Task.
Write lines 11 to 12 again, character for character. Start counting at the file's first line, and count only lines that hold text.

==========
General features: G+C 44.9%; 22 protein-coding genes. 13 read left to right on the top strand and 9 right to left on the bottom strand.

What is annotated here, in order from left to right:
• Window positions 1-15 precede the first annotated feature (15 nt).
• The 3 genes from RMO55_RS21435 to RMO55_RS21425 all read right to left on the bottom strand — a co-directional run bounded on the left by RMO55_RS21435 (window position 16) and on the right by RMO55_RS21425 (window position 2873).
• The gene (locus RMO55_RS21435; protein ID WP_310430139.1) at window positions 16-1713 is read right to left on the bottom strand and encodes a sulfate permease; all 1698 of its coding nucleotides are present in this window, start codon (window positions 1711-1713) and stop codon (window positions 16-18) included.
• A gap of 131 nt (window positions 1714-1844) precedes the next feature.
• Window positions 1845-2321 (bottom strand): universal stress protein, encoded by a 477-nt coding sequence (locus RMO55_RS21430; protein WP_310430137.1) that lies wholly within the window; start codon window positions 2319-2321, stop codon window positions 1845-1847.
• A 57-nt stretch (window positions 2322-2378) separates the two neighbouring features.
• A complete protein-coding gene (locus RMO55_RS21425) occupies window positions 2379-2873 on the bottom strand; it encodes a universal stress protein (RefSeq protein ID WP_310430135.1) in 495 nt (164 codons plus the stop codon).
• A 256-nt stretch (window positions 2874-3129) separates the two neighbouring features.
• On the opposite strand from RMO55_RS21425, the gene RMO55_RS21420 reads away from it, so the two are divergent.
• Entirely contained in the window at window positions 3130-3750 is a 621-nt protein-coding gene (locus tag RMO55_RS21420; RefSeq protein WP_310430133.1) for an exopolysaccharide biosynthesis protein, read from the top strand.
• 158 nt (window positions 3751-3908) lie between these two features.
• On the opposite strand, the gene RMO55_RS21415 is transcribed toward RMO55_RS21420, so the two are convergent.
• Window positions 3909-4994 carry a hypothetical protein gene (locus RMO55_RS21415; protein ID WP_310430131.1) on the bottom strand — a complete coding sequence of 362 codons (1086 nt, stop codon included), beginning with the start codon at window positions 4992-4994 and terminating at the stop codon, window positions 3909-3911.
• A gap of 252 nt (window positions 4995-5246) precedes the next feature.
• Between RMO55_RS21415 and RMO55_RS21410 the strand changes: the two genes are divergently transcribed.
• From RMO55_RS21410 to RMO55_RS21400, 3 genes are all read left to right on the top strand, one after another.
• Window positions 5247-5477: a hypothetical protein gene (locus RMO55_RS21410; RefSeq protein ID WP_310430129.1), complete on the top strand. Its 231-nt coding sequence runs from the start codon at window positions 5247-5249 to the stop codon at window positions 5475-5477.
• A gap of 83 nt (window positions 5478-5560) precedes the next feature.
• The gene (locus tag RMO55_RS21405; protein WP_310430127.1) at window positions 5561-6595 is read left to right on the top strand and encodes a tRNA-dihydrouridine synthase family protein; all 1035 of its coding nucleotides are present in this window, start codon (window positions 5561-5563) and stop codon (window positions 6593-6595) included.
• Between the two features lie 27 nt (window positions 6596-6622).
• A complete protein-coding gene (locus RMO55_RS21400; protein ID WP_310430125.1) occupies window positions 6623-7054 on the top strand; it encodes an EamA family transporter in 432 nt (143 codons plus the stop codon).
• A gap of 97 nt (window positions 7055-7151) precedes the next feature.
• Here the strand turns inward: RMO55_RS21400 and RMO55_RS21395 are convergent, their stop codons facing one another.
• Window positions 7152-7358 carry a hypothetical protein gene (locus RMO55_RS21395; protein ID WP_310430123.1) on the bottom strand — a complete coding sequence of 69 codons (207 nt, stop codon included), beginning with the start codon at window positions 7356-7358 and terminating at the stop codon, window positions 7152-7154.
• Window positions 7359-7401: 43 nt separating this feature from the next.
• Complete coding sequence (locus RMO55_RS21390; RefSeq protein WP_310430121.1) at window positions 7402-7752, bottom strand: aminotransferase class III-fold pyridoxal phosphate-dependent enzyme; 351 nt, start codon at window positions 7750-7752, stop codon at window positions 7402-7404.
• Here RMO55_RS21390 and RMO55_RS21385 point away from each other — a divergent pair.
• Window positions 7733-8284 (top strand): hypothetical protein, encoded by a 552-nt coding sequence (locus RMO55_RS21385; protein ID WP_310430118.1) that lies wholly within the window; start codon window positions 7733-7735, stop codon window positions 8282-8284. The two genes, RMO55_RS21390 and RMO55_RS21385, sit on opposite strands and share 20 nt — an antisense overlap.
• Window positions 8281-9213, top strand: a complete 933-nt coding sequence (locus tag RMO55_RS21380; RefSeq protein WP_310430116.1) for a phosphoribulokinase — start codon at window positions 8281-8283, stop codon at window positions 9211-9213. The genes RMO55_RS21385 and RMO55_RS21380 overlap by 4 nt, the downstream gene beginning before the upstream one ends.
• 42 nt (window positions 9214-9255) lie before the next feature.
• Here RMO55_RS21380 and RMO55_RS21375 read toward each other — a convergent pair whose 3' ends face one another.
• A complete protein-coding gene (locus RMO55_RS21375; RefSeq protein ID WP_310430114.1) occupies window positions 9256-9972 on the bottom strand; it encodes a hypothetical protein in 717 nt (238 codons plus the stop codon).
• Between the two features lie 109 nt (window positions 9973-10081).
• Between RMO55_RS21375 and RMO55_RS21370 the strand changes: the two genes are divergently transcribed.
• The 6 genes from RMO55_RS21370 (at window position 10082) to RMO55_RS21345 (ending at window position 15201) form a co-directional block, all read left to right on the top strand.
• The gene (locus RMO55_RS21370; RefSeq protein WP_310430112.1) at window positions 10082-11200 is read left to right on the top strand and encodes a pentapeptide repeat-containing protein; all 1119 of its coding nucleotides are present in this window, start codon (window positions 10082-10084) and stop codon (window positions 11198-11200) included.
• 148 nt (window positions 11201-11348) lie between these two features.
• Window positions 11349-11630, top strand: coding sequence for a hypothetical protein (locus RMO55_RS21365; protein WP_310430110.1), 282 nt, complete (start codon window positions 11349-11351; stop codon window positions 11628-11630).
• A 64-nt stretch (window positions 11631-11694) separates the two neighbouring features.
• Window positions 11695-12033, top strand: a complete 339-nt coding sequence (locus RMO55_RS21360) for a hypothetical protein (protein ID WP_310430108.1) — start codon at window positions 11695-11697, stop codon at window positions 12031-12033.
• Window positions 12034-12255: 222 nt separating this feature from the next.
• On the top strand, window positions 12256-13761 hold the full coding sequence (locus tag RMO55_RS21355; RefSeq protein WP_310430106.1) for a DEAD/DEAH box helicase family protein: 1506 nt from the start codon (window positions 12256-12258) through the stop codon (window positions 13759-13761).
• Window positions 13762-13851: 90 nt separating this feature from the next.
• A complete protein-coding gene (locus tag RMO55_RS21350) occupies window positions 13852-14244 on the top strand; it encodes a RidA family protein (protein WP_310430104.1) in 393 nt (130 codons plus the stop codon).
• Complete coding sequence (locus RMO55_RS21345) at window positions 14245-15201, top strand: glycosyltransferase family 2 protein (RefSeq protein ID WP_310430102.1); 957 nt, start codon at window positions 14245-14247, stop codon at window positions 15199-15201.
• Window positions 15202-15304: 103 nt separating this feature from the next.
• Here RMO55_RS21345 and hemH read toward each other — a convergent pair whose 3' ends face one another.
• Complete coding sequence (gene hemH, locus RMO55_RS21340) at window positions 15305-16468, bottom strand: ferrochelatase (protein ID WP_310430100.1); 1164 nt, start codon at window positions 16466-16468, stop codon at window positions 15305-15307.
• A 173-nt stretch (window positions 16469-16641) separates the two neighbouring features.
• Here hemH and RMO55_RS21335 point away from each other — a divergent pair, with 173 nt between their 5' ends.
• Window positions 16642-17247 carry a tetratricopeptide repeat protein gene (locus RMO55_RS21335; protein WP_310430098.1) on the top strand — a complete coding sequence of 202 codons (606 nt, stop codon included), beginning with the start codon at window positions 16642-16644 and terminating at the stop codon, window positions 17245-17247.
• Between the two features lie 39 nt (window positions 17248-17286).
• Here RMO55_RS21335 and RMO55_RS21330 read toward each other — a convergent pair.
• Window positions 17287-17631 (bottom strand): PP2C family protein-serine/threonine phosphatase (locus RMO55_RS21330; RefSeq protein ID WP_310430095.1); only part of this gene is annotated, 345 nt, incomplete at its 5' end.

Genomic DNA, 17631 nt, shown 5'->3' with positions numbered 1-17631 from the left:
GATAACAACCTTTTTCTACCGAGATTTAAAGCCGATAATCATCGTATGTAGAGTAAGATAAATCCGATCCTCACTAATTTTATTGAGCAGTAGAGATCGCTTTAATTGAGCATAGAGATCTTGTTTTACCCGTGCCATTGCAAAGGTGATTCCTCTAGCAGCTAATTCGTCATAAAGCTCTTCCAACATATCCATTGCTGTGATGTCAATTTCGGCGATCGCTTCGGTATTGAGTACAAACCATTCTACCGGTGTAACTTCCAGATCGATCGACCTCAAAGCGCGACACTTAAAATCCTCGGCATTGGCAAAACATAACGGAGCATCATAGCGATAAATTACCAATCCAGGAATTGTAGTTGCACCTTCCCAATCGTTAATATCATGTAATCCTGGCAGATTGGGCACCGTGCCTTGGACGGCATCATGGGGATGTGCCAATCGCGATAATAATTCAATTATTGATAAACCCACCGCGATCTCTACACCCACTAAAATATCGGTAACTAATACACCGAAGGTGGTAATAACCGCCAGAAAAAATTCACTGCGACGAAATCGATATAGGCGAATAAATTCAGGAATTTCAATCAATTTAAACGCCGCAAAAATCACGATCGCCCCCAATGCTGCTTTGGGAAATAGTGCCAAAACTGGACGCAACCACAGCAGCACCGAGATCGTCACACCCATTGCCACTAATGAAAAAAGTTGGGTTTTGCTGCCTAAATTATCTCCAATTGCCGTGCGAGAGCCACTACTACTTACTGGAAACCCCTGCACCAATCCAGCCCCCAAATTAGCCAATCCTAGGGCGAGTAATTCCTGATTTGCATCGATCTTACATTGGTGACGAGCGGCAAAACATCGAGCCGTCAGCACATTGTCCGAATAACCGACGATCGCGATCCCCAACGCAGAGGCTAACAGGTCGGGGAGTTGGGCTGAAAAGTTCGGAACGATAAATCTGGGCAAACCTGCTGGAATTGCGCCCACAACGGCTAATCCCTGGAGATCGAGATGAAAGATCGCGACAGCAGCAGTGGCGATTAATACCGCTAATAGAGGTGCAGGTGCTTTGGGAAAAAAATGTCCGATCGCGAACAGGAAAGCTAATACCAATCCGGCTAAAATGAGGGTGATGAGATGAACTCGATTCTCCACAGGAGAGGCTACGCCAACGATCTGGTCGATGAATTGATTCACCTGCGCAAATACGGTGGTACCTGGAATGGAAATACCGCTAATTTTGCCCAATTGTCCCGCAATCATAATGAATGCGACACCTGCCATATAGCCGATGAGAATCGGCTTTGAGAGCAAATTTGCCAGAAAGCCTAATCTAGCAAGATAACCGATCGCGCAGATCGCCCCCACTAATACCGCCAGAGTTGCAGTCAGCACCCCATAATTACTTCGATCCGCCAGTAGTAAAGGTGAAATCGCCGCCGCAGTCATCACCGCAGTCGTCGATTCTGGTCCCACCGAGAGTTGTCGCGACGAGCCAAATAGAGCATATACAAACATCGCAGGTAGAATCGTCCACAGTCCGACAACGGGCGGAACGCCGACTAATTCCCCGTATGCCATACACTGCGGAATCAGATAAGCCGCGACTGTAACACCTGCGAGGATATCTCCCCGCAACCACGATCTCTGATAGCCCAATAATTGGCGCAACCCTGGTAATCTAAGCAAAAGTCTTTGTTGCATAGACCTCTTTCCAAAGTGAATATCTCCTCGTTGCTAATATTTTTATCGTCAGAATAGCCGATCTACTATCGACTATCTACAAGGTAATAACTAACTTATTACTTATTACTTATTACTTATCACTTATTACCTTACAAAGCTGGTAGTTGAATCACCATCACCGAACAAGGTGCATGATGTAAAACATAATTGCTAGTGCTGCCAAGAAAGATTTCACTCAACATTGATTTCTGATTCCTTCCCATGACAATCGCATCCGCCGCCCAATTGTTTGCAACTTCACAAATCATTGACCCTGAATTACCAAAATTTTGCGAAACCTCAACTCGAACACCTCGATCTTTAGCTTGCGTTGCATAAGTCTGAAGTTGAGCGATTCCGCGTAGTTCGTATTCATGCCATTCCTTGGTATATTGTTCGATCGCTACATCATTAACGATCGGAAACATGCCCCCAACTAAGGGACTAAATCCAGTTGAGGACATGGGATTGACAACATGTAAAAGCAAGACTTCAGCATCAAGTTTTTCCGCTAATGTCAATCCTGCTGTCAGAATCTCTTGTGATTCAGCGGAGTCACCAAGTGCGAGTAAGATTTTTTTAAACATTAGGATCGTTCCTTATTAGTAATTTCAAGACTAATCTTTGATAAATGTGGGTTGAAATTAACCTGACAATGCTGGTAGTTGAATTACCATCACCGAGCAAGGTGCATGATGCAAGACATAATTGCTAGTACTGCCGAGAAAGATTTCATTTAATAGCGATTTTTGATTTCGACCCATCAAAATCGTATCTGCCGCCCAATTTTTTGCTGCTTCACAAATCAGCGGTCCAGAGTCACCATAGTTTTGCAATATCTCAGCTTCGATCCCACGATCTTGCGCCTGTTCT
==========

• On the opposite strand from RMO55_RS21425, the gene RMO55_RS21420 reads away from it, so the two are divergent.
• Entirely contained in the window at window positions 3130-3750 is a 621-nt protein-coding gene (locus tag RMO55_RS21420; RefSeq protein WP_310430133.1) for an exopolysaccharide biosynthesis protein, read from the top strand.